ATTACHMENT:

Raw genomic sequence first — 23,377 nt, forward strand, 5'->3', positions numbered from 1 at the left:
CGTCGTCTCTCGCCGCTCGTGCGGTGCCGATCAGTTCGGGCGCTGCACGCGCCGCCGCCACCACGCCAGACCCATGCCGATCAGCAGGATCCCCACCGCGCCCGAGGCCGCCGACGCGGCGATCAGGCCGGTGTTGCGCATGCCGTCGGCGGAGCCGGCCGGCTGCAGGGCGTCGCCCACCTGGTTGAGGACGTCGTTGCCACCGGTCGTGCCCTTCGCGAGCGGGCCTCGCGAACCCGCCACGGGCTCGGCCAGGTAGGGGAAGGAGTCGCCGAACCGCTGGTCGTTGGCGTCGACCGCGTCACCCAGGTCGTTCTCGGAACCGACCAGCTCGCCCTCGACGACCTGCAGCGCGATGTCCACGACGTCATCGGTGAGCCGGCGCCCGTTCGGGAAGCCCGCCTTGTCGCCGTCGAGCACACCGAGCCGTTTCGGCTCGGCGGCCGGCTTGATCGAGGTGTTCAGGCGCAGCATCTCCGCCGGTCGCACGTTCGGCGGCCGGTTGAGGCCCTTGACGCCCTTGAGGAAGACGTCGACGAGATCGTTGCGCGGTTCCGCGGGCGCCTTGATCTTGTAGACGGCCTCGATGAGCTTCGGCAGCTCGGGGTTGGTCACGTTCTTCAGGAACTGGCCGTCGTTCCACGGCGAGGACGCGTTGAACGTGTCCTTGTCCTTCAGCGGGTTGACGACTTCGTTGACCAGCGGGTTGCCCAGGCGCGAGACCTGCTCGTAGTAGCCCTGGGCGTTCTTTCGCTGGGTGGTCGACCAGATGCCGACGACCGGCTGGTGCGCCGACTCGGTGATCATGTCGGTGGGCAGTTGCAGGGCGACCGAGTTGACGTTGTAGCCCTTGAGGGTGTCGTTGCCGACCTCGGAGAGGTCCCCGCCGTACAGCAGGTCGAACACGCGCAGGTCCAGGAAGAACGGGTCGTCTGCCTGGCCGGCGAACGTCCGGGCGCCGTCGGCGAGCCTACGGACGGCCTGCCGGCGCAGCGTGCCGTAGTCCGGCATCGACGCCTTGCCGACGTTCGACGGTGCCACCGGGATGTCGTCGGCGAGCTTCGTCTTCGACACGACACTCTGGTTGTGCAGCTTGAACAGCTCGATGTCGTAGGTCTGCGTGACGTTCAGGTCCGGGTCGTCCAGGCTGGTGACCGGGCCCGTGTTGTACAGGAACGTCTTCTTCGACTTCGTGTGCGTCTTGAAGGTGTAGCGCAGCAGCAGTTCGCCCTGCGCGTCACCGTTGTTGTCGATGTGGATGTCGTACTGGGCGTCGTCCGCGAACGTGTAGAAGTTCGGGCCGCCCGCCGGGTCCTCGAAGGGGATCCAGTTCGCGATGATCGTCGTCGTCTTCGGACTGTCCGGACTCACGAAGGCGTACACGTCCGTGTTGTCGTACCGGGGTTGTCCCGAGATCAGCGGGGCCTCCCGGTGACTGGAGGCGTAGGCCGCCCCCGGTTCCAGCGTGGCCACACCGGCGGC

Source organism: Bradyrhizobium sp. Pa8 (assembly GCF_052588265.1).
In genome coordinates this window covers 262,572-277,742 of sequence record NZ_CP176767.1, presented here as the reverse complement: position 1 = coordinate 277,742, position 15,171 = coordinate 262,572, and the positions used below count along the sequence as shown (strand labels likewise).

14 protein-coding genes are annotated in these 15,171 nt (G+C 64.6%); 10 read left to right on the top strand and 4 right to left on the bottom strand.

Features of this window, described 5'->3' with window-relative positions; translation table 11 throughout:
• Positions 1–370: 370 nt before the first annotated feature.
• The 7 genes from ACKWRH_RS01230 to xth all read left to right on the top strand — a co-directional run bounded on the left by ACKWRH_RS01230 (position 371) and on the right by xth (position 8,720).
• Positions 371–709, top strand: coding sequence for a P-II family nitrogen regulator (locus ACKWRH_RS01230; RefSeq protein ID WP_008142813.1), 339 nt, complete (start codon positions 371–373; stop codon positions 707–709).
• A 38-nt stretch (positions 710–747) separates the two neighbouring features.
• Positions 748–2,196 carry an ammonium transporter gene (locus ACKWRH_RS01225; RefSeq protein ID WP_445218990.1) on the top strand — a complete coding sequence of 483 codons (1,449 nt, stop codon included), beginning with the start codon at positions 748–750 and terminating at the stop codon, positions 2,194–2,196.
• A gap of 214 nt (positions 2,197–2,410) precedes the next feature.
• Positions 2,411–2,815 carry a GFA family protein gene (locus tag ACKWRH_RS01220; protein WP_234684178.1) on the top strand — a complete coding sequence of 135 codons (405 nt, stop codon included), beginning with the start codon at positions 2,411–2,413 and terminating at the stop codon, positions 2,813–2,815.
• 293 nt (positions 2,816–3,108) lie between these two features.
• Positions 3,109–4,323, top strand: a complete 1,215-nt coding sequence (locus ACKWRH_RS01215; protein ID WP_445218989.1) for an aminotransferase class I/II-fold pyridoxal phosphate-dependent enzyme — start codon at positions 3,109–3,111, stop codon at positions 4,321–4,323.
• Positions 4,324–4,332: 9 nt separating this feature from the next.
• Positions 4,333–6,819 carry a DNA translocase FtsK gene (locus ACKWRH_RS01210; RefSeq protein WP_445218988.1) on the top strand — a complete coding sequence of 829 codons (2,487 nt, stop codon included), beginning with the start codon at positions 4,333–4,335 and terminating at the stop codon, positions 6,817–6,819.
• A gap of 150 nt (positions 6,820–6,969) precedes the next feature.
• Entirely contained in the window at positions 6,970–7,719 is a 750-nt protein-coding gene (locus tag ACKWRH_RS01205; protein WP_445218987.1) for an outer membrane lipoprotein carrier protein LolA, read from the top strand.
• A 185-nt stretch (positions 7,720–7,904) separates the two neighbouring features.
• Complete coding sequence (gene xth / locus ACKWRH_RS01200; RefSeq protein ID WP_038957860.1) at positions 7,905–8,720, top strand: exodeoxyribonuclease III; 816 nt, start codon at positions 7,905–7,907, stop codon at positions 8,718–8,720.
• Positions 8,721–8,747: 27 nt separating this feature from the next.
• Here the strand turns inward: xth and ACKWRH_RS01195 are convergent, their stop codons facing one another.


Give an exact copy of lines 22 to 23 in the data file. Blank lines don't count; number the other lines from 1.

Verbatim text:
• Positions 8,721–8,747: 27 nt separating this feature from the next.
• Here the strand turns inward: xth and ACKWRH_RS01195 are convergent, their stop codons facing one another.